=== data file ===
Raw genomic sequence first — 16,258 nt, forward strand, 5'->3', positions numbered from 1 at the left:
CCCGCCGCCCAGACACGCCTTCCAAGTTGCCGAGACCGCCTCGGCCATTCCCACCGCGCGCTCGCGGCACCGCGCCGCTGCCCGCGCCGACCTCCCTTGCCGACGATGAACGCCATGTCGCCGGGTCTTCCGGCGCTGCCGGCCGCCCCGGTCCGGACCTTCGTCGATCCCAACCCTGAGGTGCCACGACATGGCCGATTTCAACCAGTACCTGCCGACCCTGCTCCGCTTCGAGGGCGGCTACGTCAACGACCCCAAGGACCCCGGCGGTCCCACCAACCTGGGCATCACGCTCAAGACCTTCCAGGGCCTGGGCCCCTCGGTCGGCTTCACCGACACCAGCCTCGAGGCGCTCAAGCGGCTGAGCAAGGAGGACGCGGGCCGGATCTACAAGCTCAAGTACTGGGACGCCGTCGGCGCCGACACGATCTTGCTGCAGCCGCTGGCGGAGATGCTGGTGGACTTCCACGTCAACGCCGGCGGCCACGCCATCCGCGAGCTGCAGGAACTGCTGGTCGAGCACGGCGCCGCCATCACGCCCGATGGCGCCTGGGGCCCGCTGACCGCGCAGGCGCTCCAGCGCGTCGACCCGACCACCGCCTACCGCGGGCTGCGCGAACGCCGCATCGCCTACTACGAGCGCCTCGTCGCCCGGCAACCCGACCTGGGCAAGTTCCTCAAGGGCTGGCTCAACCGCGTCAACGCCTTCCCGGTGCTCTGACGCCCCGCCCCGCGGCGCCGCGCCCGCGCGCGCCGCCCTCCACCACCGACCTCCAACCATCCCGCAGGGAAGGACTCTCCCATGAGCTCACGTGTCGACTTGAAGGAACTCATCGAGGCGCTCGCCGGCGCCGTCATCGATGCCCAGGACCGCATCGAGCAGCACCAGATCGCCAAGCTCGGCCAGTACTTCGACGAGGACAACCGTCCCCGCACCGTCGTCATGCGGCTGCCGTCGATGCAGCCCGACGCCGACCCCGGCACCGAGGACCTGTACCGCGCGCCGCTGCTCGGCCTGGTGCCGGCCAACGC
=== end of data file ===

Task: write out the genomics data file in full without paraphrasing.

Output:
Raw genomic sequence first — 16,258 nt, forward strand, 5'->3', positions numbered from 1 at the left:
CCCGCCGCCCAGACACGCCTTCCAAGTTGCCGAGACCGCCTCGGCCATTCCCACCGCGCGCTCGCGGCACCGCGCCGCTGCCCGCGCCGACCTCCCTTGCCGACGATGAACGCCATGTCGCCGGGTCTTCCGGCGCTGCCGGCCGCCCCGGTCCGGACCTTCGTCGATCCCAACCCTGAGGTGCCACGACATGGCCGATTTCAACCAGTACCTGCCGACCCTGCTCCGCTTCGAGGGCGGCTACGTCAACGACCCCAAGGACCCCGGCGGTCCCACCAACCTGGGCATCACGCTCAAGACCTTCCAGGGCCTGGGCCCCTCGGTCGGCTTCACCGACACCAGCCTCGAGGCGCTCAAGCGGCTGAGCAAGGAGGACGCGGGCCGGATCTACAAGCTCAAGTACTGGGACGCCGTCGGCGCCGACACGATCTTGCTGCAGCCGCTGGCGGAGATGCTGGTGGACTTCCACGTCAACGCCGGCGGCCACGCCATCCGCGAGCTGCAGGAACTGCTGGTCGAGCACGGCGCCGCCATCACGCCCGATGGCGCCTGGGGCCCGCTGACCGCGCAGGCGCTCCAGCGCGTCGACCCGACCACCGCCTACCGCGGGCTGCGCGAACGCCGCATCGCCTACTACGAGCGCCTCGTCGCCCGGCAACCCGACCTGGGCAAGTTCCTCAAGGGCTGGCTCAACCGCGTCAACGCCTTCCCGGTGCTCTGACGCCCCGCCCCGCGGCGCCGCGCCCGCGCGCGCCGCCCTCCACCACCGACCTCCAACCATCCCGCAGGGAAGGACTCTCCCATGAGCTCACGTGTCGACTTGAAGGAACTCATCGAGGCGCTCGCCGGCGCCGTCATCGATGCCCAGGACCGCATCGAGCAGCACCAGATCGCCAAGCTCGGCCAGTACTTCGACGAGGACAACCGTCCCCGCACCGTCGTCATGCGGCTGCCGTCGATGCAGCCCGACGCCGACCCCGGCACCGAGGACCTGTACCGCGCGCCGCTGCTCGGCCTGGTGCCGGCCAACGC